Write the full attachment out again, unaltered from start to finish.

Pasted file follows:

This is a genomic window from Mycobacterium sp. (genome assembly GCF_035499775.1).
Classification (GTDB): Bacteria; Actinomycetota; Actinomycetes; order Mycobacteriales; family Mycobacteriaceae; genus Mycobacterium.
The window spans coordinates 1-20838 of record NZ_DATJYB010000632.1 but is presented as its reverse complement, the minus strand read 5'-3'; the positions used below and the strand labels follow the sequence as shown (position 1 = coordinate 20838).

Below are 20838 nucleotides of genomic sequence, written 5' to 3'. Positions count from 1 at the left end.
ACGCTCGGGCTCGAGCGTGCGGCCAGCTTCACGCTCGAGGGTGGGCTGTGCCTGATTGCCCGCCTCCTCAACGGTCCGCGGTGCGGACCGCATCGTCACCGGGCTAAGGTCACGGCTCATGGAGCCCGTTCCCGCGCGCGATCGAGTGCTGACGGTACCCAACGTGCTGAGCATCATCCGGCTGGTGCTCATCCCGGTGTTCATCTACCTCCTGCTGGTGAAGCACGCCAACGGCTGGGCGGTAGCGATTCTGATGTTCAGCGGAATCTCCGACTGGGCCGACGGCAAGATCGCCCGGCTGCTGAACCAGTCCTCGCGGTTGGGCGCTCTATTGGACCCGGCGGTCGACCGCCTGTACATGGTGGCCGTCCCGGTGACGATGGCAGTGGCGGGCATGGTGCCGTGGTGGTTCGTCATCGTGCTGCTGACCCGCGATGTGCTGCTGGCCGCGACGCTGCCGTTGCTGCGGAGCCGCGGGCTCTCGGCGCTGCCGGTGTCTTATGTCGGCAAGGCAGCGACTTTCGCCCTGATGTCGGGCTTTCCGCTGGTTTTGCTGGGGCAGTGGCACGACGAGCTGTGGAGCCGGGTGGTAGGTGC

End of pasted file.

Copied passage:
This is a genomic window from Mycobacterium sp. (genome assembly GCF_035499775.1).
Classification (GTDB): Bacteria; Actinomycetota; Actinomycetes; order Mycobacteriales; family Mycobacteriaceae; genus Mycobacterium.
The window spans coordinates 1-20838 of record NZ_DATJYB010000632.1 but is presented as its reverse complement, the minus strand read 5'-3'; the positions used below and the strand labels follow the sequence as shown (position 1 = coordinate 20838).

Below are 20838 nucleotides of genomic sequence, written 5' to 3'. Positions count from 1 at the left end.
ACGCTCGGGCTCGAGCGTGCGGCCAGCTTCACGCTCGAGGGTGGGCTGTGCCTGATTGCCCGCCTCCTCAACGGTCCGCGGTGCGGACCGCATCGTCACCGGGCTAAGGTCACGGCTCATGGAGCCCGTTCCCGCGCGCGATCGAGTGCTGACGGTACCCAACGTGCTGAGCATCATCCGGCTGGTGCTCATCCCGGTGTTCATCTACCTCCTGCTGGTGAAGCACGCCAACGGCTGGGCGGTAGCGATTCTGATGTTCAGCGGAATCTCCGACTGGGCCGACGGCAAGATCGCCCGGCTGCTGAACCAGTCCTCGCGGTTGGGCGCTCTATTGGACCCGGCGGTCGACCGCCTGTACATGGTGGCCGTCCCGGTGACGATGGCAGTGGCGGGCATGGTGCCGTGGTGGTTCGTCATCGTGCTGCTGACCCGCGATGTGCTGCTGGCCGCGACGCTGCCGTTGCTGCGGAGCCGCGGGCTCTCGGCGCTGCCGGTGTCTTATGTCGGCAAGGCAGCGACTTTCGCCCTGATGTCGGGCTTTCCGCTGGTTTTGCTGGGGCAGTGGCACGACGAGCTGTGGAGCCGGGTGGTAGGTGC